All methods of contact should be readily available and easily found on the MNPS School Board page. Using social media to inform people of time sensitive items, to celebrate all the good things going on in the district and MNPS, and as a means to share general information like school events or food distributions. It’s also an effective tool for conversation. In addition, sending out a newsletter via email is a great way to further explain decisions, highlight successes, and generally keep the people informed.

What is the role of annual assessments related to system accountability, and in evaluating the progress of schools, classrooms, and teachers?

I think we need to have annual assessments. It’s important to get feedback about what’s working and what isn’t working and set goals for how to become better teachers and better schools. However, I don’t think the annual assessment should be in the form of student achievement tests. Tests like TN Ready don’t tell us much beyond how a student is likely to perform on future standardized tests. Research has proven time and time again that out of school factors like socio-economic status or parental education levels can have a strong influence on the outcome of these tests. Between these factors and incidental fluctuations like illness or anxiety, it’s clear that standardized tests are susceptible to contaminated results. Due to these contaminating variables, they cannot be an accurate picture of how well teachers teach, the effectiveness of school leaders, or even how much students learn. Yet we base everything from school funding to teacher tenure to student retention on the outcome of these flawed tests.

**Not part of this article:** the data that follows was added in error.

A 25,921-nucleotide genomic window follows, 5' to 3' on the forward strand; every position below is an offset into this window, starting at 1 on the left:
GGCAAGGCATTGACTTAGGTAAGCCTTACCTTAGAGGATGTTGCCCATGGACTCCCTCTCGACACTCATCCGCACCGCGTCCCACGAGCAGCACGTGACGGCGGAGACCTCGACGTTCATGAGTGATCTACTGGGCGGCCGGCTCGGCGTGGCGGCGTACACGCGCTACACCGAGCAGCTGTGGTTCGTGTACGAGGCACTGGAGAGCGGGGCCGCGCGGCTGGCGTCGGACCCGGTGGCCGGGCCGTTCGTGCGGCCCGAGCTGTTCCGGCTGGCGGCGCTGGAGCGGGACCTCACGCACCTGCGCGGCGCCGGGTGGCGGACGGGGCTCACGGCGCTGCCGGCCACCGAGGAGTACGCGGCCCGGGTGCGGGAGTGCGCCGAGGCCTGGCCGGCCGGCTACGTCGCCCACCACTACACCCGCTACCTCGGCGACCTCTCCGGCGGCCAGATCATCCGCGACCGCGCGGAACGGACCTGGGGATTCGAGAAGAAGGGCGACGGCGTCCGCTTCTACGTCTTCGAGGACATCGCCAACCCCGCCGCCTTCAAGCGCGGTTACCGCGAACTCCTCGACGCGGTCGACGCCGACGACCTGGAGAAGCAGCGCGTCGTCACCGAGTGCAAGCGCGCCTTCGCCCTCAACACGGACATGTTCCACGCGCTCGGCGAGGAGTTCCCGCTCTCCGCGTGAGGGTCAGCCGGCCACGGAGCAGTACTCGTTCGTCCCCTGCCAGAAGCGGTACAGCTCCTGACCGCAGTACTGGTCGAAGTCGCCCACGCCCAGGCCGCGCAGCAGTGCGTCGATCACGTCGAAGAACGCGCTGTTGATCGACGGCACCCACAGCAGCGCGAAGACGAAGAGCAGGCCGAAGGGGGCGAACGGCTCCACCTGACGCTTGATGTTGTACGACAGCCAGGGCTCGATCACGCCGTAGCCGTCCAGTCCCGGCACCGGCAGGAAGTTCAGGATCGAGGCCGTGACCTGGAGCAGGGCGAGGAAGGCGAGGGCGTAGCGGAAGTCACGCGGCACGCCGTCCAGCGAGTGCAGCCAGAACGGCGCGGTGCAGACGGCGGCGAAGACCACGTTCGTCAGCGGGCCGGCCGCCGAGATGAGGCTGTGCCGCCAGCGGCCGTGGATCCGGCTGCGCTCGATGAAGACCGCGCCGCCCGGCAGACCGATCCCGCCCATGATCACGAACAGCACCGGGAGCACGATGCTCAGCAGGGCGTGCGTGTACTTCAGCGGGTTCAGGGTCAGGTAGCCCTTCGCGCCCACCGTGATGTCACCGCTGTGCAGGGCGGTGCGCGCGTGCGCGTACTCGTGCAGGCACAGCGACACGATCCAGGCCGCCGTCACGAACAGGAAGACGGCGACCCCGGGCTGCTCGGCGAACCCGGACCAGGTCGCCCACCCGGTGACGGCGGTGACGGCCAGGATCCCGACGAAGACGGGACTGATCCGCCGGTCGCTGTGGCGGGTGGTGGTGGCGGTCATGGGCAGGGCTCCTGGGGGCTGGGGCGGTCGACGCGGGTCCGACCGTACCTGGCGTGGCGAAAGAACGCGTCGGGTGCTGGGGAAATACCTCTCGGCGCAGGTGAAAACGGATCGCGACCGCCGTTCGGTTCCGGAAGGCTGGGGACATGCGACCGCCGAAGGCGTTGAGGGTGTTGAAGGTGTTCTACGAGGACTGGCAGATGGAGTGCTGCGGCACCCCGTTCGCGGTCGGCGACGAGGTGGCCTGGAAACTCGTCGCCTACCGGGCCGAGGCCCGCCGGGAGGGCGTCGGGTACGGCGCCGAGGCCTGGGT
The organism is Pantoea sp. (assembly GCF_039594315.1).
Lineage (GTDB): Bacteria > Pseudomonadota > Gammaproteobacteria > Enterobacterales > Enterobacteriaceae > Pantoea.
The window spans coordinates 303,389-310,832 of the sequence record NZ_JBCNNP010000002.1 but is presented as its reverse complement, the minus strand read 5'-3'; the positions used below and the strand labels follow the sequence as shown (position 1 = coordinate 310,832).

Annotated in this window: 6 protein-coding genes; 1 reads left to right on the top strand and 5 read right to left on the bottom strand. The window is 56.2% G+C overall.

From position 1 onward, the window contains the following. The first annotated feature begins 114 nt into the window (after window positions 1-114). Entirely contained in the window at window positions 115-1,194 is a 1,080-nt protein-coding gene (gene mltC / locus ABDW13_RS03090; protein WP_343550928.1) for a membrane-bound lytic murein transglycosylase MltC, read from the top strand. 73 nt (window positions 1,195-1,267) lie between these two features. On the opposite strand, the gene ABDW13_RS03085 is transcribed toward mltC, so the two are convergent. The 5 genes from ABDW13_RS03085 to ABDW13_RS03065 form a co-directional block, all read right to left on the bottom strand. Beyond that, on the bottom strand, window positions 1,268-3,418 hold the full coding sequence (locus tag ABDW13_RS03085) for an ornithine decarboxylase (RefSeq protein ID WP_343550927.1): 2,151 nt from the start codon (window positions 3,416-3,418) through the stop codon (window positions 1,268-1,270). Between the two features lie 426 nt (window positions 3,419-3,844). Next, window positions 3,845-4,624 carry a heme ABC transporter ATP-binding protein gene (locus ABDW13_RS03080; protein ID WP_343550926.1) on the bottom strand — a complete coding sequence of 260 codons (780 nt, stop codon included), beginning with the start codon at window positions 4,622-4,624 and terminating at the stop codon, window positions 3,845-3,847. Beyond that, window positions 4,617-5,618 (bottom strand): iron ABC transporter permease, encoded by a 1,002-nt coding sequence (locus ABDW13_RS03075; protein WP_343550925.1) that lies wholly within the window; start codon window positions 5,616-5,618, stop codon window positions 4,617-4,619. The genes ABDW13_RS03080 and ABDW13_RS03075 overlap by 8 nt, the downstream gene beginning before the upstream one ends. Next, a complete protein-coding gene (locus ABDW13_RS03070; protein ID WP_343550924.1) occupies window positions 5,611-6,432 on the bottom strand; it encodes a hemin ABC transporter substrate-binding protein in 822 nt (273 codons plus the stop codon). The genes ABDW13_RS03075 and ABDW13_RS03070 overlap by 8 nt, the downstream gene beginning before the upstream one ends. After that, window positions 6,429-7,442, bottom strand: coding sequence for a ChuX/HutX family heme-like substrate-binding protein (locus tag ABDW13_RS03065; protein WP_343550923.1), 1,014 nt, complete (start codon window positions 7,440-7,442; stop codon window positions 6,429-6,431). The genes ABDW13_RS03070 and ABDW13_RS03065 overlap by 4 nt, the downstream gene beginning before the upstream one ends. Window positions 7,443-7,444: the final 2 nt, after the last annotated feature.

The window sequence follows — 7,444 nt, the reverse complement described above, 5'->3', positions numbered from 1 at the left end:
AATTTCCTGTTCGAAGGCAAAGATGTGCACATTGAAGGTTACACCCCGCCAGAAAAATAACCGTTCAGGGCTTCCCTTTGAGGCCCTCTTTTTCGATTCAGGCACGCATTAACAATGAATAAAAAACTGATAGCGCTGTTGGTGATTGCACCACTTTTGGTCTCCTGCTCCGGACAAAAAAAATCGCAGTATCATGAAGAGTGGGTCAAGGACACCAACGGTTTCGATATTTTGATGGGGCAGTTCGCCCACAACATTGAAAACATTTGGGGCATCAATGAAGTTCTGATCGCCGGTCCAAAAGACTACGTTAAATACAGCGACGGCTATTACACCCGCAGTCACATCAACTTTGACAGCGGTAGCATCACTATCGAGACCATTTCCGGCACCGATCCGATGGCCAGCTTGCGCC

With early school closings this past spring due to COVID-19 and the uncertainties heading into fall – what ideas do you have to urgently and immediately assess and address the likely learning loss that students have experienced and may continue to experience as we wrestle with this pandemic?

I’ve been researching Florida Virtual School, the online learning platform Dr. Battle decided to use for virtual learning, including seeking out information from families who have actually used it. From my research, I’ve found very positive reviews on their initial assessment process. Once we have every child’s individual learning assessment, our teachers will be able to create personalized learning experiences to address the inevitable learning loss many will have experienced. In addition, Dr. Battle has promised to assess the traumatic experiences families may have experienced due to COVID, which will also help shape how we move forward with each of our families to best meet their needs.